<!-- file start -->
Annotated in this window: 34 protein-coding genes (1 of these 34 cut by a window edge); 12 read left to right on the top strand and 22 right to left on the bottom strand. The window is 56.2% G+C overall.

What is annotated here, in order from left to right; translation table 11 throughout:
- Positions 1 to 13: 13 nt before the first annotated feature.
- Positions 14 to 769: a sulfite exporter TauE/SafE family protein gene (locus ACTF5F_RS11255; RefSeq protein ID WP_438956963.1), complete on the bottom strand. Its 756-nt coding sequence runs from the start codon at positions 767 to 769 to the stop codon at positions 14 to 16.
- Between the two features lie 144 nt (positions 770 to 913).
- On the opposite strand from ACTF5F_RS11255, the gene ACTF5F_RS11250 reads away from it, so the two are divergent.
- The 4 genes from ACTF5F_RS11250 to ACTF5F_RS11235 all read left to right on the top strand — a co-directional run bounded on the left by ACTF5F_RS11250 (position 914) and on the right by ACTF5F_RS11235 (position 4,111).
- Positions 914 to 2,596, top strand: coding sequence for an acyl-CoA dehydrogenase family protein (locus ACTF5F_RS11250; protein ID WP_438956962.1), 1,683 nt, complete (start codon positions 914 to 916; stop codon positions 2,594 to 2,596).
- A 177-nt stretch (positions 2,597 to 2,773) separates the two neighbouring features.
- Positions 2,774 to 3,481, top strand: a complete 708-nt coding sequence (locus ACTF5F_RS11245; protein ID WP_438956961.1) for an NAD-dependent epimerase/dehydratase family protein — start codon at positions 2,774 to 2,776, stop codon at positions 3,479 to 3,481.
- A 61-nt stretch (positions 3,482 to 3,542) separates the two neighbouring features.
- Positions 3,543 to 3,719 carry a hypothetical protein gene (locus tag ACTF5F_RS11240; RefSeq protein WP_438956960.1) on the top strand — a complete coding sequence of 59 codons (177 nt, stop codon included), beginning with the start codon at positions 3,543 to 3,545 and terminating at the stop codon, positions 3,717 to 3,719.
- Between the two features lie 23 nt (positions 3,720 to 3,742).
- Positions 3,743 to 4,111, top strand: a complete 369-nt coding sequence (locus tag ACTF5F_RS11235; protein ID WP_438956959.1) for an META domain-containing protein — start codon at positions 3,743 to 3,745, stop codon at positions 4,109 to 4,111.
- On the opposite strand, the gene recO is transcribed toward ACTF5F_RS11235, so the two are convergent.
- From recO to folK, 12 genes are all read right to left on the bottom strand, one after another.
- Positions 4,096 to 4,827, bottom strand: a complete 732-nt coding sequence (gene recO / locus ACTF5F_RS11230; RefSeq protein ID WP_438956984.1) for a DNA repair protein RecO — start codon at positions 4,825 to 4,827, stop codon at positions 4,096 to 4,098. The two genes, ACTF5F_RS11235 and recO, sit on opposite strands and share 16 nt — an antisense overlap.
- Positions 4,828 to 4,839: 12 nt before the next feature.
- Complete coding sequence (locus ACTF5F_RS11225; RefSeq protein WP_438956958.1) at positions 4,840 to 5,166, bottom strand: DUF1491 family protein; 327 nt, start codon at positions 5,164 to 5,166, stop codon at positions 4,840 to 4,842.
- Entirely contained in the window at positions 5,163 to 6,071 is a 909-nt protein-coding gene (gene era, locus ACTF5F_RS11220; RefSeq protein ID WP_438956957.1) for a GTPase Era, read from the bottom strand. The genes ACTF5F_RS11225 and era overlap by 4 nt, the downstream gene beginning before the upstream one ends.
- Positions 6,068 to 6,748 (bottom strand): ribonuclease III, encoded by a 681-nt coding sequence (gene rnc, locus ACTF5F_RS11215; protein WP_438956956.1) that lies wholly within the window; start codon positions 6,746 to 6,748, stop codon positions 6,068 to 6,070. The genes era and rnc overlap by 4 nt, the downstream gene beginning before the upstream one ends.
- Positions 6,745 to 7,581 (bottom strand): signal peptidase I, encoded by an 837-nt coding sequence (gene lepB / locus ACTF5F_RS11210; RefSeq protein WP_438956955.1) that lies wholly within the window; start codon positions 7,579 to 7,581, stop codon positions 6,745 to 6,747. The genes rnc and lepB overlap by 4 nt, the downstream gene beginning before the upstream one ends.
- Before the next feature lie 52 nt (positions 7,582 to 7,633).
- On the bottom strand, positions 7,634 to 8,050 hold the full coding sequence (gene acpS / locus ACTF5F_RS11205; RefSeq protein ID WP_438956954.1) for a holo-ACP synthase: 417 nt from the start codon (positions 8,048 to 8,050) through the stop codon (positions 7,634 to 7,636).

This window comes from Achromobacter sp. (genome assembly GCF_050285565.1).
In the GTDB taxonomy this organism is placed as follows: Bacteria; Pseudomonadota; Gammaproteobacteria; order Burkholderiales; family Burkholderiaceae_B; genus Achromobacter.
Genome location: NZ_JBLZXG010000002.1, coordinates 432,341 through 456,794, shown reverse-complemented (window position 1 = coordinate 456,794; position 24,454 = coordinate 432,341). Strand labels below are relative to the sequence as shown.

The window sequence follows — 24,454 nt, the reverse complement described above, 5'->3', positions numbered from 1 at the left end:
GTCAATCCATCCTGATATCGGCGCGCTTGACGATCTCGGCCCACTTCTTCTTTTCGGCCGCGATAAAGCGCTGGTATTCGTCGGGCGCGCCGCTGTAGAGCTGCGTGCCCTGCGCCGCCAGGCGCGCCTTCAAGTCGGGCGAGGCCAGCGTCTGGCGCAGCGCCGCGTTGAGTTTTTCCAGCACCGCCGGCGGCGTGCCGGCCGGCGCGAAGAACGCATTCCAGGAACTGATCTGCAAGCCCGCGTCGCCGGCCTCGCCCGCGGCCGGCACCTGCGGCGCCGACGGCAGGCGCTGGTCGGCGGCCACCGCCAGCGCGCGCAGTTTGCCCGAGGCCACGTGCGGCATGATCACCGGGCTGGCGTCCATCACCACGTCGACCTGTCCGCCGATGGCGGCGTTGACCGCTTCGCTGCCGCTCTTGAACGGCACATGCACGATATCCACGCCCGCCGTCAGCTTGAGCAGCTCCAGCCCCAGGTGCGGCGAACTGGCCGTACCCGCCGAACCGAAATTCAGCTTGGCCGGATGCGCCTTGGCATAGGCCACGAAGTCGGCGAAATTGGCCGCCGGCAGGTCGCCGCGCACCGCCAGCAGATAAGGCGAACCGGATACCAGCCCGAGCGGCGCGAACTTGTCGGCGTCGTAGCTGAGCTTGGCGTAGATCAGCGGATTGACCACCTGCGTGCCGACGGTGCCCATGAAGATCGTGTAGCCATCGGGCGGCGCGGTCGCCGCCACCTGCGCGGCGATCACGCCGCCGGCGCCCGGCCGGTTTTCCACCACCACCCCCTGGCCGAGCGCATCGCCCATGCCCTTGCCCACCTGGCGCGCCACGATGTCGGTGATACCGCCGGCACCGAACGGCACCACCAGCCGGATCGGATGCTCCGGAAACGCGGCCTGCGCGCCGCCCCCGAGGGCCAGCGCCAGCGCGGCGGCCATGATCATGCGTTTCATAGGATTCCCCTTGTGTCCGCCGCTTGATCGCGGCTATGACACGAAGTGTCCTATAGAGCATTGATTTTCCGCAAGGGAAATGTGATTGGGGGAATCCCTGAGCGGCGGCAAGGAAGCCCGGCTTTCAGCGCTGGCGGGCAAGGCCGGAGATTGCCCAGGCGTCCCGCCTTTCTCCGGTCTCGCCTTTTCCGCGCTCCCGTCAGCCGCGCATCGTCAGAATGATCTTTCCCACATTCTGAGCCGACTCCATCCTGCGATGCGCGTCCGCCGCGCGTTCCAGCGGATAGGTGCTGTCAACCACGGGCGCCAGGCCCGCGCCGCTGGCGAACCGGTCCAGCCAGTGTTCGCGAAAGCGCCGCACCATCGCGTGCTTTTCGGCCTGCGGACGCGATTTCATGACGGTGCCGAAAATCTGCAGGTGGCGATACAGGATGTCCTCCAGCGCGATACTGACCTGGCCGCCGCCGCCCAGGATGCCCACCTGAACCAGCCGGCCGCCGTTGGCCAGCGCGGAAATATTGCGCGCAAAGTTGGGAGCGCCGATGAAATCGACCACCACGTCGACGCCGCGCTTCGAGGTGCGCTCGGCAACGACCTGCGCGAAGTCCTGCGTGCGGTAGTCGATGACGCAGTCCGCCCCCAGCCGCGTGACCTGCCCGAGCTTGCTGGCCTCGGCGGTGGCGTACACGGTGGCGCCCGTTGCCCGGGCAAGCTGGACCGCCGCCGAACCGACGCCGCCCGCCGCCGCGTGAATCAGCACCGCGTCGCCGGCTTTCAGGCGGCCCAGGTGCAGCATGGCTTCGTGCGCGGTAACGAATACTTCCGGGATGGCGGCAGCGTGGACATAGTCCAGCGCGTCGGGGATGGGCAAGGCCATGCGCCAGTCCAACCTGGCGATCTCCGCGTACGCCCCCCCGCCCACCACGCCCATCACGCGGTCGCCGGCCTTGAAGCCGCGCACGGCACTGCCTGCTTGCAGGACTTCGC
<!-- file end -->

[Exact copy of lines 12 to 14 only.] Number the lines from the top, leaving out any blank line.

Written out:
- Positions 3,543 to 3,719 carry a hypothetical protein gene (locus tag ACTF5F_RS11240; RefSeq protein WP_438956960.1) on the top strand — a complete coding sequence of 59 codons (177 nt, stop codon included), beginning with the start codon at positions 3,543 to 3,545 and terminating at the stop codon, positions 3,717 to 3,719.
- Between the two features lie 23 nt (positions 3,720 to 3,742).
- Positions 3,743 to 4,111, top strand: a complete 369-nt coding sequence (locus tag ACTF5F_RS11235; protein ID WP_438956959.1) for an META domain-containing protein — start codon at positions 3,743 to 3,745, stop codon at positions 4,109 to 4,111.